Night Riding and Borombudur

I wouldn’t necessarily recommend riding on Javanese roads at night.  I’ve nudged into dusk a few times over here, as the sun sets depressingly early.  But I’ve only hit full darkness once on the whole trip, on Tuesday.  It wasn’t dark to start with, mind:

Later on, it was quite easily my scariest evening’s riding since I used to commute in London.  A head-torch turns out not to provide a massive amount of illumination in the pitch dark gaps between villages.  And combining it with a helmet means that whatever tiny pinprick of light is produced is generally aimed at either the sky or the handlebars.

This all makes it very hard to see either the side of the road or the gradient, unless there are other headlights about to steal light from.  But if there are other headlights, that means you’re in the grip of the standard Indonesian traffic frenzy (with less visibility than usual).  Fun, fun, fun!

It wasn’t even (really) my fault that I got stuck out there as darkness fell with forty kilometres still to go to my destination.  I knew I had a fairly long run (123km) ahead of me, and set a super-early alarm to give myself time.  For some reason, despite being connected to the network, my phone managed to lose an hour in the night, leaving me playing catch-up before I even started.  And then a badly-timed burst of rain left me stranded until nearly dusk.  And because it was only nearly dusk, I refused the kind (mimed) offer of shelter from an Indonesian family whose roof I’d been sheltering under from the rain.  So really, not my fault at all.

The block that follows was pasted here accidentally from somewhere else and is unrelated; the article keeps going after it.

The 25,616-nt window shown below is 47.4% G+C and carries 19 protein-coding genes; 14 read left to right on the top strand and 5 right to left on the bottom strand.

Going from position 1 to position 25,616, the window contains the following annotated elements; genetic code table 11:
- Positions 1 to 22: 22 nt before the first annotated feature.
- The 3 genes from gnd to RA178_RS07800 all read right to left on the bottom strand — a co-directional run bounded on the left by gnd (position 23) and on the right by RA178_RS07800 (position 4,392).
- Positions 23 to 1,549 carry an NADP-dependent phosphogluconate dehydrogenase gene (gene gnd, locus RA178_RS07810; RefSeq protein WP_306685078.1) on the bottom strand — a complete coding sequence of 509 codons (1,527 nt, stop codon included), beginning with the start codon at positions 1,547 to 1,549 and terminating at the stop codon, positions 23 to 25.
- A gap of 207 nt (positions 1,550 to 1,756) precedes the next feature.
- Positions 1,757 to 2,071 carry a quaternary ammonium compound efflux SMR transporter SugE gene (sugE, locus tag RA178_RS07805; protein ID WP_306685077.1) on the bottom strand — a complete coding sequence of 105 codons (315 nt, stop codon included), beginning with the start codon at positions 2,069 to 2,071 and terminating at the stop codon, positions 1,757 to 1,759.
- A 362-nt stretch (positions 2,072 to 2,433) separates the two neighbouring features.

Apart from the unintentional night riding, it’s all been going quite well.  Although I’m running a little slow (halfway through my Indonesian visa time already!), I’ve been making reasonable progress across Java.  And I was greeted on the road into Yogyakarta yesterday (Wednesday) by a mosque dressed up as St Basil’s Cathedral in Moscow.  Or maybe St Basil’s was modelled on a mosque; who knows?

Yogyakarta is the biggest city I’ve been to here, and is a cultural centre for the country.  What I really wanted to see was Borombudor, a huge,ancient Buddhist temple a few miles out of town, which was dug out of the forest in the late 1800s, and is now an Indonesian ‘must see’.

I got out there today, with rain threatening (though thankfully, not actually falling on me for a change).  It’s a very impressive site; a flat-ish pyramid with tiers of Buddhas and Stupas all the way up, as well as some fairly vertiginous steps and drop-offs (health and safety is not quite such a big deal here as it is at home).  And the taxi ride out and back was a nice little adrenaline spike to get me ready to be back on the road tomorrow.

It’s actually my second new year of the year tomorrow, as the Year of the Goat (or possibly the Sheep; there are a lot of ambiguous drawings and inflatable toys around) kicks off.

Hopefully, the roads will be quieter as I head on west.  Unlikely, but you never know…


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